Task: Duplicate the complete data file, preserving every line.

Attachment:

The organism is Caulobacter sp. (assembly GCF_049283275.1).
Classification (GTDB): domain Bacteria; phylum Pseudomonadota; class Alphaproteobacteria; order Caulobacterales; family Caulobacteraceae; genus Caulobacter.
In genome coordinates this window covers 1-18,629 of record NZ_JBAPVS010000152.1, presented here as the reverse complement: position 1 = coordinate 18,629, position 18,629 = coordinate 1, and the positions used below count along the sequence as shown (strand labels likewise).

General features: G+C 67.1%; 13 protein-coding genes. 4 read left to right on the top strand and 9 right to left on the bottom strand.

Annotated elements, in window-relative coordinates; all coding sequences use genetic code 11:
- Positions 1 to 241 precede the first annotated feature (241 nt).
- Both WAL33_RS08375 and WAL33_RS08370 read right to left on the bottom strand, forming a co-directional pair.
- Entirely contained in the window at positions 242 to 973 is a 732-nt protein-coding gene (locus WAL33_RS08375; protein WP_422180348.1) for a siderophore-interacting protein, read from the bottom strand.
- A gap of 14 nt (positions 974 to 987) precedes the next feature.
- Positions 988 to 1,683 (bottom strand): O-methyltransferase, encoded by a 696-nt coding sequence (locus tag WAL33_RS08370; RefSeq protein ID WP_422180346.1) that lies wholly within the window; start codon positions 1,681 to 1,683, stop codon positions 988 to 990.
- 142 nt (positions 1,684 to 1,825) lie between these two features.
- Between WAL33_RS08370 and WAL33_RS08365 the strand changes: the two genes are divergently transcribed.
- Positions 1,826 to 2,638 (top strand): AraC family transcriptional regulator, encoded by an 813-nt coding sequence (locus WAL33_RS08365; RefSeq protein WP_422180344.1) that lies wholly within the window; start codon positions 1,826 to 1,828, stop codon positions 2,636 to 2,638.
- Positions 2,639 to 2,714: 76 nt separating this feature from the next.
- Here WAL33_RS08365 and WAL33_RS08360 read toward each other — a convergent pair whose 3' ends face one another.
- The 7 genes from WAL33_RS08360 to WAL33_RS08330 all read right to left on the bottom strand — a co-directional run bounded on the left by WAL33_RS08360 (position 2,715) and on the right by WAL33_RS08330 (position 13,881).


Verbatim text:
The organism is Caulobacter sp. (assembly GCF_049283275.1).
Classification (GTDB): domain Bacteria; phylum Pseudomonadota; class Alphaproteobacteria; order Caulobacterales; family Caulobacteraceae; genus Caulobacter.
In genome coordinates this window covers 1-18,629 of record NZ_JBAPVS010000152.1, presented here as the reverse complement: position 1 = coordinate 18,629, position 18,629 = coordinate 1, and the positions used below count along the sequence as shown (strand labels likewise).

General features: G+C 67.1%; 13 protein-coding genes. 4 read left to right on the top strand and 9 right to left on the bottom strand.

Annotated elements, in window-relative coordinates; all coding sequences use genetic code 11:
- Positions 1 to 241 precede the first annotated feature (241 nt).
- Both WAL33_RS08375 and WAL33_RS08370 read right to left on the bottom strand, forming a co-directional pair.
- Entirely contained in the window at positions 242 to 973 is a 732-nt protein-coding gene (locus WAL33_RS08375; protein WP_422180348.1) for a siderophore-interacting protein, read from the bottom strand.
- A gap of 14 nt (positions 974 to 987) precedes the next feature.
- Positions 988 to 1,683 (bottom strand): O-methyltransferase, encoded by a 696-nt coding sequence (locus tag WAL33_RS08370; RefSeq protein ID WP_422180346.1) that lies wholly within the window; start codon positions 1,681 to 1,683, stop codon positions 988 to 990.
- 142 nt (positions 1,684 to 1,825) lie between these two features.
- Between WAL33_RS08370 and WAL33_RS08365 the strand changes: the two genes are divergently transcribed.
- Positions 1,826 to 2,638 (top strand): AraC family transcriptional regulator, encoded by an 813-nt coding sequence (locus WAL33_RS08365; RefSeq protein WP_422180344.1) that lies wholly within the window; start codon positions 1,826 to 1,828, stop codon positions 2,636 to 2,638.
- Positions 2,639 to 2,714: 76 nt separating this feature from the next.
- Here WAL33_RS08365 and WAL33_RS08360 read toward each other — a convergent pair whose 3' ends face one another.
- The 7 genes from WAL33_RS08360 to WAL33_RS08330 all read right to left on the bottom strand — a co-directional run bounded on the left by WAL33_RS08360 (position 2,715) and on the right by WAL33_RS08330 (position 13,881).